Call me crazy, but my 2010 Young Adult fiction obsession is with wolves. Ever since I read Shiver, by Maggie Stiefvater, I’ve been on the lookout for YA books with shapeshifter wolf or werewolf protagonists with those gorgeously discomforting yellow eyes. I STILL haven’t read Martin Millar’s Lonely Werewolf Girl series, which is apparently brilliant – Books 1 and 2 are sitting on my bookshelf, staring at me….judging…
BUT. To top off 2010, I have managed to squeeze in a wolf novel before I dare ring in the new year. And even better, it actually turned out to be a good read. Andrea Cremer, author of Nightshade, has set the scene for a promising new series with protagonist Calla, an alpha female of the prestigious Nightshade clan. Destined to be mated with Ren, the alpha male of the comparable Bane clan, Calla enjoys the privileges of an elite shapeshifter, occasionally giving into her wolfish ways on night hunts. She also rules the school and is generally the envy of her pack.
As fate would have it, Calla chooses to save a lost hiker from the claws of a wild bear, purposefully revealing her wolf shapeshifting form under the assumption that the hiker will never see her again. Of course, however, lost hiker turns up at the school, calling himself Shay and attracting the interest of the clans’ master Keepers/Guardians. And Calla finds her dangerous attraction to Shay growing by the minute.
Nightshade is multiple levels above the usual paranormal YA claptrap for the following reasons:
- Calla is everything I could have ever wanted from a heroine. She’s strong but not silly; impulsive but thankfully falls short of being brash; and maintains her sense of duty whilst recognising her inability to completely quash natural desires.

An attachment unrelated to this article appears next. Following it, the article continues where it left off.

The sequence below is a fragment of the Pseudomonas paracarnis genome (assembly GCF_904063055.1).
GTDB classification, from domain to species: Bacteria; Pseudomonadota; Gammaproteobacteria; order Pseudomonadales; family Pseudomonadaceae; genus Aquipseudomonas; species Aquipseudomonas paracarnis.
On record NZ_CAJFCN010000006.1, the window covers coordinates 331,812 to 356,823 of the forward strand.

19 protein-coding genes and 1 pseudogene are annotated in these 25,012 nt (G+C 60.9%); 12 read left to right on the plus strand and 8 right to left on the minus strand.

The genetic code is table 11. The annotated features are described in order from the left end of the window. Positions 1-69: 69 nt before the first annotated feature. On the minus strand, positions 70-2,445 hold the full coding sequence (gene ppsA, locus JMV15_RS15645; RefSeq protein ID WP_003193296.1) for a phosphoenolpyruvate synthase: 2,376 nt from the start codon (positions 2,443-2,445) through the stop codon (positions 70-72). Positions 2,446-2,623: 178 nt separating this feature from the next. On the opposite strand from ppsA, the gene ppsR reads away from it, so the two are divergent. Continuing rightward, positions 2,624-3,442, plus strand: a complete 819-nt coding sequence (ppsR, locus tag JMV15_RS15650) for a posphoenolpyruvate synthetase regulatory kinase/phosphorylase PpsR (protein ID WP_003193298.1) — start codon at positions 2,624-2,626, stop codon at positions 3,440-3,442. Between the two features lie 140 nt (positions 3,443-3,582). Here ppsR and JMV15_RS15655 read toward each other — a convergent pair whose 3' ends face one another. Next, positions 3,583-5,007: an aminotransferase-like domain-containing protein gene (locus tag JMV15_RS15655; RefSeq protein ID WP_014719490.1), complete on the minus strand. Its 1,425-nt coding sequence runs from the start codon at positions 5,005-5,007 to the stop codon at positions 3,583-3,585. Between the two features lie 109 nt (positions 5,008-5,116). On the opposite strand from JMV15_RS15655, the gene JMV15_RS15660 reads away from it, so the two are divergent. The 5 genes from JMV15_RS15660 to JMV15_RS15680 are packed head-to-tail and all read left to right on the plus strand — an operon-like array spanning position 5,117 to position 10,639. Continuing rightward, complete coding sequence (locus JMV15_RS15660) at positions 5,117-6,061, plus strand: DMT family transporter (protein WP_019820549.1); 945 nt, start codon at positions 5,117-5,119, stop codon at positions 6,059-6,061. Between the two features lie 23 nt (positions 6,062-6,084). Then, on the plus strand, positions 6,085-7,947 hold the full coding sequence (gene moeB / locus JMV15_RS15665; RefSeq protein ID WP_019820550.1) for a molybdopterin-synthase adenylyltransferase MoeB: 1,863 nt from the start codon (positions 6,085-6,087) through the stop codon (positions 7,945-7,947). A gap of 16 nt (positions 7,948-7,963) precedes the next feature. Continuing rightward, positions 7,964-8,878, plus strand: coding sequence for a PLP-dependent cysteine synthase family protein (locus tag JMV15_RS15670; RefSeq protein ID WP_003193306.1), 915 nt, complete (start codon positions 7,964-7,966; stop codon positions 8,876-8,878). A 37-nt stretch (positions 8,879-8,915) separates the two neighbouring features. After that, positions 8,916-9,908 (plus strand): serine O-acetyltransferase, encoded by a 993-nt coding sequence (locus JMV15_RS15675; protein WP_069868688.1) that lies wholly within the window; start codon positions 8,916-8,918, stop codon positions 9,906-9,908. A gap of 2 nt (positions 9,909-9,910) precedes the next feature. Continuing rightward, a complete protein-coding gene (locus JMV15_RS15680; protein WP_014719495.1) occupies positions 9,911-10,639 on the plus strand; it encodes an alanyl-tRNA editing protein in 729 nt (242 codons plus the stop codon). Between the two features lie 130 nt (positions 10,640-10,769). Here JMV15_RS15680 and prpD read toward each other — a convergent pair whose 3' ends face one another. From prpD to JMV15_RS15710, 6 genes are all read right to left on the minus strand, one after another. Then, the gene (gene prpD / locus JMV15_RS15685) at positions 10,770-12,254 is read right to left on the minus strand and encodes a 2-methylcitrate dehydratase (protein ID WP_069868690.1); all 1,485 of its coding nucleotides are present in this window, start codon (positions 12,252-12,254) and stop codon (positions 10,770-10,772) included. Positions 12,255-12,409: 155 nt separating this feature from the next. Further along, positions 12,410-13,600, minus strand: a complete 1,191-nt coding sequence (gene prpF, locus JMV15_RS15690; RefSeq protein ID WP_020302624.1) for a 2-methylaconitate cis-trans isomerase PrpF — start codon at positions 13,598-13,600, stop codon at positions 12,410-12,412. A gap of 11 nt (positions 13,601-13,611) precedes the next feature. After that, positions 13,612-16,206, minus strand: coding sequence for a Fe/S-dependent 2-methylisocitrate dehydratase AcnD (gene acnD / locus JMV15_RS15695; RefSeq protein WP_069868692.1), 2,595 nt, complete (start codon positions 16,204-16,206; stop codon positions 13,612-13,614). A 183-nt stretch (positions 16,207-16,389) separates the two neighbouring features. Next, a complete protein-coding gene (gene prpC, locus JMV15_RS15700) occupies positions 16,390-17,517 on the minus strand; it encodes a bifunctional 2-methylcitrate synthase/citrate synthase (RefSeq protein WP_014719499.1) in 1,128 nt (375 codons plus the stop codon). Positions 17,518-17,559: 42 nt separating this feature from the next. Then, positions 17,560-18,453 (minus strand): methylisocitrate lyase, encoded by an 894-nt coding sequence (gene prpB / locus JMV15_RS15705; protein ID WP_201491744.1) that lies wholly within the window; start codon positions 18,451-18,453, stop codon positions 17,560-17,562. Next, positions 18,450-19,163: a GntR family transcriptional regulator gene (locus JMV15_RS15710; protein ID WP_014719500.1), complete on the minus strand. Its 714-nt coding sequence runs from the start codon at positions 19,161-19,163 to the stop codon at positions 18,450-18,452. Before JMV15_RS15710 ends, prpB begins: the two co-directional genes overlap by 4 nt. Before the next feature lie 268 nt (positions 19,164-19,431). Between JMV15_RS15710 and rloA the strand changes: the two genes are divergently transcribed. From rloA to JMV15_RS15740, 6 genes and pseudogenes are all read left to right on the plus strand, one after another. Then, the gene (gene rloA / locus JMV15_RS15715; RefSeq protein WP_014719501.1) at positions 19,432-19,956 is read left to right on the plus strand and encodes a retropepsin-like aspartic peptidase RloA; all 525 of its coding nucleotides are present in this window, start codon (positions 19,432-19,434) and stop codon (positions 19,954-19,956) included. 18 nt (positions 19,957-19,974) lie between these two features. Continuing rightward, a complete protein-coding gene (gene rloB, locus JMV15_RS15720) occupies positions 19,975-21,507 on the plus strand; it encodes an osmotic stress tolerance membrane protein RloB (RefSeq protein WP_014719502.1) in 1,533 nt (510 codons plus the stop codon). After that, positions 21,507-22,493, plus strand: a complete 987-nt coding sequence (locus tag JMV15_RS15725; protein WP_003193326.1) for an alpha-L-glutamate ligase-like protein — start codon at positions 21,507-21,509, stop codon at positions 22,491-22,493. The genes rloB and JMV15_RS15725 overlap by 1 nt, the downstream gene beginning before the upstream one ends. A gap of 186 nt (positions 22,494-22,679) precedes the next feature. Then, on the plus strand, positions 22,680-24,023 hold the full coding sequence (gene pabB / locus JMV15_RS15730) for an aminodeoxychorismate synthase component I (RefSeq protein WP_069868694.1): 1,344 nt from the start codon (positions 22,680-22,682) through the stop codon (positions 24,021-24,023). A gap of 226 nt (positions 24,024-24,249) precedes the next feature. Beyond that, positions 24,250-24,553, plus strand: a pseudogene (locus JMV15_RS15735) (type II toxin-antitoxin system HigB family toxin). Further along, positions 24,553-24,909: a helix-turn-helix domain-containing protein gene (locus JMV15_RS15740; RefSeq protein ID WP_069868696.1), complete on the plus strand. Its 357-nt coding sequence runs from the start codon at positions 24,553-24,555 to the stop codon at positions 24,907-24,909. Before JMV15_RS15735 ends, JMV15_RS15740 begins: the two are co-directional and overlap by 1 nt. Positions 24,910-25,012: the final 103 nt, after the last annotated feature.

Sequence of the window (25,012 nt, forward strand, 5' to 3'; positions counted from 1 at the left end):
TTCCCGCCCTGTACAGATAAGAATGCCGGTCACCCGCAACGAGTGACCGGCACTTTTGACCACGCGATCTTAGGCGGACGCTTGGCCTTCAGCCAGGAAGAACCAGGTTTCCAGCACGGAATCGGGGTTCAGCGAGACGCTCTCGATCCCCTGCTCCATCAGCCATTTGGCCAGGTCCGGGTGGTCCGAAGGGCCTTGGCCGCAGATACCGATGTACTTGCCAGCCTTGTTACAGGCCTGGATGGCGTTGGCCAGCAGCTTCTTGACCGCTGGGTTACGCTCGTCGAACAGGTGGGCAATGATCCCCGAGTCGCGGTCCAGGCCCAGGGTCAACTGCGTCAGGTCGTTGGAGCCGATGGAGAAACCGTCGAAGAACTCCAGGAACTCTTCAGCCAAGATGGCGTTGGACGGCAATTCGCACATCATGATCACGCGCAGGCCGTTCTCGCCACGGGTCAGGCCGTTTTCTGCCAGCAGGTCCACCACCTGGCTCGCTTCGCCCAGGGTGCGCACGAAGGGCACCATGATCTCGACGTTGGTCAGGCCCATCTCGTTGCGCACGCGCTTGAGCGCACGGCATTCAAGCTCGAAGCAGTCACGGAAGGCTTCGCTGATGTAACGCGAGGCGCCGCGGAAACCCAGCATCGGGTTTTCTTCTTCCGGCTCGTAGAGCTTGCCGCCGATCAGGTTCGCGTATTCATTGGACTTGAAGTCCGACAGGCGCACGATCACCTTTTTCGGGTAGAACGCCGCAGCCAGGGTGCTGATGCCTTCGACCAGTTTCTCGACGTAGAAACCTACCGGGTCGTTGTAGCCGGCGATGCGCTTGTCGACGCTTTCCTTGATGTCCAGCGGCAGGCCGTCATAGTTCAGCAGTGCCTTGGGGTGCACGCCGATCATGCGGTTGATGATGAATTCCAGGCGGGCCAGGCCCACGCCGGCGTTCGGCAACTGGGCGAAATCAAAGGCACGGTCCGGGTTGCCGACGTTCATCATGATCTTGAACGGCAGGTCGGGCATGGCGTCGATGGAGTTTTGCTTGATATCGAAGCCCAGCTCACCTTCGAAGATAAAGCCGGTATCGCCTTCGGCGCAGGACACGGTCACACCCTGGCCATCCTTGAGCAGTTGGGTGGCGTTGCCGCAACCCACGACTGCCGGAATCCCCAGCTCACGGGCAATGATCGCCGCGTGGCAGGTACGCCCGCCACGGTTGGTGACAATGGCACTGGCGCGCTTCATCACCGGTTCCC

- There’s actually a real love triangle here. Unlike a lot of paranormal YA romance where it’s quite clear who the main character will end up with, Nightshade possesses two opposing love interests who offer Calla a chance to express the two halves of her soul, and there’s no clear black and white decision for the reader.
- There’s a good bit of alternate history with the clans, the Guardians and the Keepers that makes for some interesting reading;
- Finally, the fantastic world-building, characterisation and story suspense kept me interested to the end cliffhanger.
Nightshade, whilst not a perfect book, may have just kept my wolf interest piqued for another year. Eagerly anticipating the second instalment, Wolfsbane, this book would be the ideal Chrissy present for that paranormal-loving older teen (I say older, because there’s some heavy sexual tension in the Calla-Ren-Shay love triangle). And with the news that there’s a prequel in the works to be released after the trilogy , it seems like a worthy investment!
Thanks to the fabulous Hachette Publishers for sending me Nightshade for review.